10-Q 1 a2012930-10q.htm 10-Q 2012.9.30 -10Q

UNITED STATES
SECURITIES AND EXCHANGE COMMISSION
Washington, D.C. 20549
FORM 10-Q
þ
 
QUARTERLY REPORT PURSUANT TO SECTION 13 OR 15(d) OF THE SECURITIES EXCHANGE ACT OF 1934
For the quarterly period ended September 30, 2012
OR
o
 
TRANSITION REPORT PURSUANT TO SECTION 13 OR 15(d) OF THE SECURITIES EXCHANGE ACT OF 1934
For the transition period from                      to                     
Commission File Number: 1-13007
CARVER BANCORP, INC.
(Exact name of registrant as specified in its charter)
Delaware
(State or Other Jurisdiction of
Incorporation or Organization)
 
13-3904174
(I.R.S. Employer Identification No.)
 
 
 
75 West 125th Street, New York, New York
(Address of Principal Executive Offices)
 
10027
(Zip Code)
Registrant’s telephone number, including area code: (718) 230-2900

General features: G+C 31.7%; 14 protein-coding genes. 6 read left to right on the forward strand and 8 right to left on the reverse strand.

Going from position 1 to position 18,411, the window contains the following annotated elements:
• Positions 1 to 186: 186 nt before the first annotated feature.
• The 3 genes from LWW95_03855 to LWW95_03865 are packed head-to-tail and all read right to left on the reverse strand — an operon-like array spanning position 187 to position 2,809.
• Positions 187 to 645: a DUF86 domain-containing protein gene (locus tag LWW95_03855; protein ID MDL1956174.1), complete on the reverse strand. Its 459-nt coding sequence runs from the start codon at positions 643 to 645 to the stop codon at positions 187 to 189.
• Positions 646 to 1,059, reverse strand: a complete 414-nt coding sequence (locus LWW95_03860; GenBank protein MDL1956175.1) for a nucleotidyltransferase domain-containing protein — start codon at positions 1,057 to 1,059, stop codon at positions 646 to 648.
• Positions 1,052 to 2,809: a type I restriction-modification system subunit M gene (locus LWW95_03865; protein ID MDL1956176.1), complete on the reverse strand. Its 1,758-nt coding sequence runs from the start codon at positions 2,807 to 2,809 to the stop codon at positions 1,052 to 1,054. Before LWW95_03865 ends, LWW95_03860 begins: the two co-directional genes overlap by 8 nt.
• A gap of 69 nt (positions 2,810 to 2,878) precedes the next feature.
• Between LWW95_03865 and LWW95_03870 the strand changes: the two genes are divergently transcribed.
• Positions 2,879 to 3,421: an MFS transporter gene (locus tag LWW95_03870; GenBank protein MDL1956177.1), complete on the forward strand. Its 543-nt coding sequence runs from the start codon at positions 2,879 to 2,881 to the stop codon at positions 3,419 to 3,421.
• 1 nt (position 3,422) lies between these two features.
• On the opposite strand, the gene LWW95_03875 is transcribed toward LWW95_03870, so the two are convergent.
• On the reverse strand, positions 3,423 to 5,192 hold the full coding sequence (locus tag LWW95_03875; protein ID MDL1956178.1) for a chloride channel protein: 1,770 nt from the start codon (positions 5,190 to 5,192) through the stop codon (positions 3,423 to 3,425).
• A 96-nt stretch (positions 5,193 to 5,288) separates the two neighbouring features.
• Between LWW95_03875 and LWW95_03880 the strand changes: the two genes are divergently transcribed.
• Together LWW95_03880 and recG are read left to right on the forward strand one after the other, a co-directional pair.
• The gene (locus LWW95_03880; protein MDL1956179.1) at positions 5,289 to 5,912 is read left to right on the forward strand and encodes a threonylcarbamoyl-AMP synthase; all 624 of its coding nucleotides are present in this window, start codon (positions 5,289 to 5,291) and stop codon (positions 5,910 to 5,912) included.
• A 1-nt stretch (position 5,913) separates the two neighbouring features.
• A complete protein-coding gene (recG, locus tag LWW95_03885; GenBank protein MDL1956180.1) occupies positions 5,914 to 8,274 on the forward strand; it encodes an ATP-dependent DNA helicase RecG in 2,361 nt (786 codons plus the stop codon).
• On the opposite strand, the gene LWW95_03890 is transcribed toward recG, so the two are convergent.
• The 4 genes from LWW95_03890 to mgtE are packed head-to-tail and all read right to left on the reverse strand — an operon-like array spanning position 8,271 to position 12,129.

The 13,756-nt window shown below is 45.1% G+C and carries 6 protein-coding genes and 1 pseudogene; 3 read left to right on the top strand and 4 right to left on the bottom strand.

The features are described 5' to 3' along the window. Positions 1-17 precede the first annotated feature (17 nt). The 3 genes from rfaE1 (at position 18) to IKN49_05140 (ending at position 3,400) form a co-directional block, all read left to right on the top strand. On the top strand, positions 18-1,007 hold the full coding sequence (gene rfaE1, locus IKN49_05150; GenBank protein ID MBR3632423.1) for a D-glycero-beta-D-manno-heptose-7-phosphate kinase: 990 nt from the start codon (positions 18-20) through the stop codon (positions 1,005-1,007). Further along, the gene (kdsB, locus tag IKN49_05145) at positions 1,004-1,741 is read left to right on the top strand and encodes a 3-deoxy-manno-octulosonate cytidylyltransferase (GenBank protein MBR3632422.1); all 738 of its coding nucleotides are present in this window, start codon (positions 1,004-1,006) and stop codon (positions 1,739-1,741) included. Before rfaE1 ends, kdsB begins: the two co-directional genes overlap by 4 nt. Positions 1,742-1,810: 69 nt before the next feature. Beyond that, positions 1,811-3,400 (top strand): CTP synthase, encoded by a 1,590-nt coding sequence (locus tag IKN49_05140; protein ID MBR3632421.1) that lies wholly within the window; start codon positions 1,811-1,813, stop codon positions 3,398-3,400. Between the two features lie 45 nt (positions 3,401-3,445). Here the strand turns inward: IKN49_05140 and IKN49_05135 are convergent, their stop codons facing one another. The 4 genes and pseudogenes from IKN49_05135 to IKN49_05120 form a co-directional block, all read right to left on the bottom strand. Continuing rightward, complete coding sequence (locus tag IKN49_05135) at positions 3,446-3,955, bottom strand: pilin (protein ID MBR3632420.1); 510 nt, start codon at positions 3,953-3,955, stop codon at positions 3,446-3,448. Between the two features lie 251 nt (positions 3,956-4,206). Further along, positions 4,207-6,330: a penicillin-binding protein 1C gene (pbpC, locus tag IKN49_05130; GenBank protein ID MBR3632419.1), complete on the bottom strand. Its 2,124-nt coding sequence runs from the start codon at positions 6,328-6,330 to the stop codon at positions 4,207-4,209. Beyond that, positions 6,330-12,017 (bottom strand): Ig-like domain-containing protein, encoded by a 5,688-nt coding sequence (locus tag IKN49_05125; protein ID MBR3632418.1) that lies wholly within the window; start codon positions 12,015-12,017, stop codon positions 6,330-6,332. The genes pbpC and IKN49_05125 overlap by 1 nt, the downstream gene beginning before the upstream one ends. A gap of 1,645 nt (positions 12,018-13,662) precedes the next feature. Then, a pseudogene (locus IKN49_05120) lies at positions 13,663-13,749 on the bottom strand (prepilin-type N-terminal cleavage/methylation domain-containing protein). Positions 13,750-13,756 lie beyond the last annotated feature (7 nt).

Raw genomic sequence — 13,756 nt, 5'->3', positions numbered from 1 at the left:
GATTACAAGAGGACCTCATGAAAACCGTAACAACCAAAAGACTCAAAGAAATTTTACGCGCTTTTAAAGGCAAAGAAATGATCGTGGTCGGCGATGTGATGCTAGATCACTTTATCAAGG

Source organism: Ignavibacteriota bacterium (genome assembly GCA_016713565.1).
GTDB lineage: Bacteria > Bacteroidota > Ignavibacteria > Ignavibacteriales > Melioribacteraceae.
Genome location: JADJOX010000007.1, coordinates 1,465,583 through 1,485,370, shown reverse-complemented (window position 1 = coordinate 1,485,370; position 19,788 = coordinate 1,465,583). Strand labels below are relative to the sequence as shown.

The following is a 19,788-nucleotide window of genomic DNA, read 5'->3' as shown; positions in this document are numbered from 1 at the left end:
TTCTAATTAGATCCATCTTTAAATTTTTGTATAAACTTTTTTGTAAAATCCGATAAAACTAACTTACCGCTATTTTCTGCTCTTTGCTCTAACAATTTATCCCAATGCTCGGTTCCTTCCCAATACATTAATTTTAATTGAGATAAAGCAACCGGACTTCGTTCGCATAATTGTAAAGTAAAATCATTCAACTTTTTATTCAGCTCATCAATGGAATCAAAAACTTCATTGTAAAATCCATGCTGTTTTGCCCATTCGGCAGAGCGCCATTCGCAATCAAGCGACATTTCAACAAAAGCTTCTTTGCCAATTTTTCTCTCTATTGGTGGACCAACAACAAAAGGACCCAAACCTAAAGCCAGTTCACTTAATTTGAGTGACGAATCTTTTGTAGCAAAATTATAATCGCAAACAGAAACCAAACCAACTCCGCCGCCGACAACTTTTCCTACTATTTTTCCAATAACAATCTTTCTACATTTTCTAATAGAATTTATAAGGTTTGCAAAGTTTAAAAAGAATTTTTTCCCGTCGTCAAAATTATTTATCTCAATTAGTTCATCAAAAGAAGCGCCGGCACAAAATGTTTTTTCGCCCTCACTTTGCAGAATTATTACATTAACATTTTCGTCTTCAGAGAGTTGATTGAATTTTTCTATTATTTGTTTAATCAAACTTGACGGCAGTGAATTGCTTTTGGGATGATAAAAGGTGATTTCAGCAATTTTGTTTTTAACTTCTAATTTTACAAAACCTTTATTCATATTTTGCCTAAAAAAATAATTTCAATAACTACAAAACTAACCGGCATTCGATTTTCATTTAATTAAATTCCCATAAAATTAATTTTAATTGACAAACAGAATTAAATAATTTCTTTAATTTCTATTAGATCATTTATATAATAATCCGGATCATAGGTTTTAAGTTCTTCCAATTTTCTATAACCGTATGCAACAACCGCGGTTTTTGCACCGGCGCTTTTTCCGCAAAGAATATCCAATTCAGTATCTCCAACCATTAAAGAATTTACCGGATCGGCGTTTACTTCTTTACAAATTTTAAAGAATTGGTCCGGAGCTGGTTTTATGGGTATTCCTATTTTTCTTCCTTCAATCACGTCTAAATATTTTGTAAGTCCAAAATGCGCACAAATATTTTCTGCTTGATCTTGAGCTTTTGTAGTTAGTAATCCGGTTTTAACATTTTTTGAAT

Indicate by check mark whether the registrant (1) has filed all reports required to be filed by Section 13 or 15(d) of the Securities Exchange Act of 1934 during the preceding 12 months (or for such shorter period that the registrant was required to file such reports), and (2) has been subject to such filing requirements for the past 90 days.
þ Yes         o No
Indicate by check mark whether the registrant has submitted electronically and posted on its corporate Web site, if any, every Interactive Data File required to be submitted and posted pursuant to Rule 405 of Regulation S-T (§232.405 of this chapter) during the preceding 12 months (or for such shorter period that the registrant was required to submit and post such files).